In contrast, VAG's agreement could have been a contract of indemnity. In this case, VAG's agreement would have been by way of a security to Alpha for the performance by VL, its essential distinguishing feature being that (unlike under a guarantee) a primary liability would fall upon VAG wholly independent of any liability that may arise as between VL and Alpha. The fact of VAG's obligation to indemnify Alpha being primary and independent would have the effect that the principle of co-extensiveness would not apply. The indemnity would not only shift the burden of VL's insolvency on to VAG, but it would also safeguard Alpha against the possibility that its contract with VL was void or unenforceable. It would also prevent the discharge of VL or any variation or compromise of Alpha's claims against VL from necessarily affecting VAG's liability to Alpha. Otherwise, the rights and duties of the parties to a contract of indemnity are generally the same as those of the parties to a contract of guarantee.

Another variant needs to be mentioned. This has been described as "in essence a particularly stringent contract of indemnity". It is the so-called "performance bond" - sometimes known as a "demand bond" or "demand guarantee" or even as a "first demand guarantee" or "demand bond". If this were its agreement, VAG's liability would be to pay a specified sum of money to Alpha on the occurrence of a stated event, namely, the non-fulfilment by VL of a contractual obligation to Alpha. The wording of the VAG guarantee could result in VAG's liability arising on the mere demand by Alpha (even though it may be evident that VL was not in default or even if Alpha itself was in default under its contract with VL). Alternatively, the VAG guarantee wording could indicate that in addition to Alpha's demand, it was necessary that Alpha demonstrate the existence of a breach or failure of some obligation by VL.

What did VAG undertake?

Whether a particular agreement is of the one kind or the other or, indeed, a combination of all of them, is a matter of construction. Accordingly, whether the trigger for VAG's obligation was by Alpha's demand alone or by one accompanied by specified documents, or whether it was a guarantee (strictly so called) conditional on proof by Alpha of default by VL could only be answered by looking into the actual wording of the VAG guarantee itself. This involved "construing the instrument in its factual and contractual context having regard to its commercial purpose", a task which the court approaches "by looking at it as a whole without any preconception as to what it is".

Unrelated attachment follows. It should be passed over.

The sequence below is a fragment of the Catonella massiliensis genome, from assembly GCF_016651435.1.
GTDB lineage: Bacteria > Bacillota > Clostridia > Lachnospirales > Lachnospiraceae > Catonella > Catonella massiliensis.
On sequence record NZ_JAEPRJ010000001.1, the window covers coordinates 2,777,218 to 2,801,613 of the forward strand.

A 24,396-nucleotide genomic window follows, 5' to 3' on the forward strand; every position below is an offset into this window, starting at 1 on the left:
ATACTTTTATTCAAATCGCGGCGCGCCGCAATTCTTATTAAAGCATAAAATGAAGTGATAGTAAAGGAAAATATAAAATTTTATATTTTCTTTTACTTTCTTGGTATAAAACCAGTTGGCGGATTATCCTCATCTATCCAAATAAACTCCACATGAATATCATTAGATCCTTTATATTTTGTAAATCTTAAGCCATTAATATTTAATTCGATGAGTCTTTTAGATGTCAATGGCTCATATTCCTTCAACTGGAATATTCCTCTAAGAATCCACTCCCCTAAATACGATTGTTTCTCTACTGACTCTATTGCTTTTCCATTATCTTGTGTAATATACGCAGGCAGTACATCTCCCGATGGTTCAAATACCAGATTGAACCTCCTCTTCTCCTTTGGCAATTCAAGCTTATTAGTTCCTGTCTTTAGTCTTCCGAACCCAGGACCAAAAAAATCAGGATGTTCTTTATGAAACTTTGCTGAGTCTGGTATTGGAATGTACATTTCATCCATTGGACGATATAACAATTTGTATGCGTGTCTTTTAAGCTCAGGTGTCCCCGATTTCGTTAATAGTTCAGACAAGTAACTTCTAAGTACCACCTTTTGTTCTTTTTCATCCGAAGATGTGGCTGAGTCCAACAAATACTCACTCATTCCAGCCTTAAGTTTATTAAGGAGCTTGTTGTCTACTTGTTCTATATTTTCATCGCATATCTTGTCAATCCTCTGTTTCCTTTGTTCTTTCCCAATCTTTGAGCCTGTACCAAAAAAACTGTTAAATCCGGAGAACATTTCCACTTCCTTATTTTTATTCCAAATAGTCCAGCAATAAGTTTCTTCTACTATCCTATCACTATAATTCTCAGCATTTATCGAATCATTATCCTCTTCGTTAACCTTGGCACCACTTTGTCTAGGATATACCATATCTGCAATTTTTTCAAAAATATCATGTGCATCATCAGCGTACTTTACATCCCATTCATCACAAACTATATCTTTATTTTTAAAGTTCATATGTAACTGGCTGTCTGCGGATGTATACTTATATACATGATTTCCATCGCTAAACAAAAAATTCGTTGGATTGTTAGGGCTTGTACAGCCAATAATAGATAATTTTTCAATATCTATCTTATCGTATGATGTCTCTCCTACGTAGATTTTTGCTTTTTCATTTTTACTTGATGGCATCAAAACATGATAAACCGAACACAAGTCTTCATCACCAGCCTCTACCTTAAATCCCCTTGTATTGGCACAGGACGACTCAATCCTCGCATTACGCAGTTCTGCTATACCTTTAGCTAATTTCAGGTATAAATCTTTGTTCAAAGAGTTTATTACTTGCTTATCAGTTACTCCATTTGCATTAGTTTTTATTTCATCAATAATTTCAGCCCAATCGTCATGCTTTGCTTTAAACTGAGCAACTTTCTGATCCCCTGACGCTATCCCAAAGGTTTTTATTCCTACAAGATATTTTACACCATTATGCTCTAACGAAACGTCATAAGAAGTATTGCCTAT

Not surprisingly, the parties differed on what triggered liability. VAG argued that its obligation was only triggered by proof (whether by admission or the decision of a court) of a breach of contract by VL. Alpha, on the other hand, contended the trigger to be its demand alone.

The court's decision

The court's approach was as follows.

(a) The decision of the court of appeal in Marubeni Hong Kong v Government of Mongolia (5) established that in cases where undertakings are given not by a bank and not in a banking context there is a strong presumption that the payment obligation does not constitute a "demand bond";

(b) VAG was not a bank;

(c) accordingly, the question was whether there was clear language in the operative clauses of the VAG guarantee or in its contractual context to rebut this presumption;

(d) viewing the instrument as a whole, the court did not consider that the presumption against construing it as a demand bond had been rebutted; and

(e) a strict approach was to be adopted to the wording of a "conclusive evidence" clause. The particular provision in the VAG guarantee was not to be read as having the effect of turning VAG's undertaking into one analogous to a bond payable simply on demand.

In the result, the court held that liability under the VAG guarantee was premised upon there being a failure of performance of some underlying obligation by VL, the intention of the guarantee being to make good the loss thereby suffered. The guarantee was premised upon the establishment of that loss by Alpha.

Roger Fayers' e-mail is

1 Romeo and Juliet, Act 1, scene 2.
2 [2010] EWHC 2443 (Ch).
3 The need to add these four words or to describe it as a classic guarantee illustrates how things have changed.
4 See Moschi v Lep Air Services Ltd [1973] AC 331.
5 [2005] 2 Lloyds Rep. 255.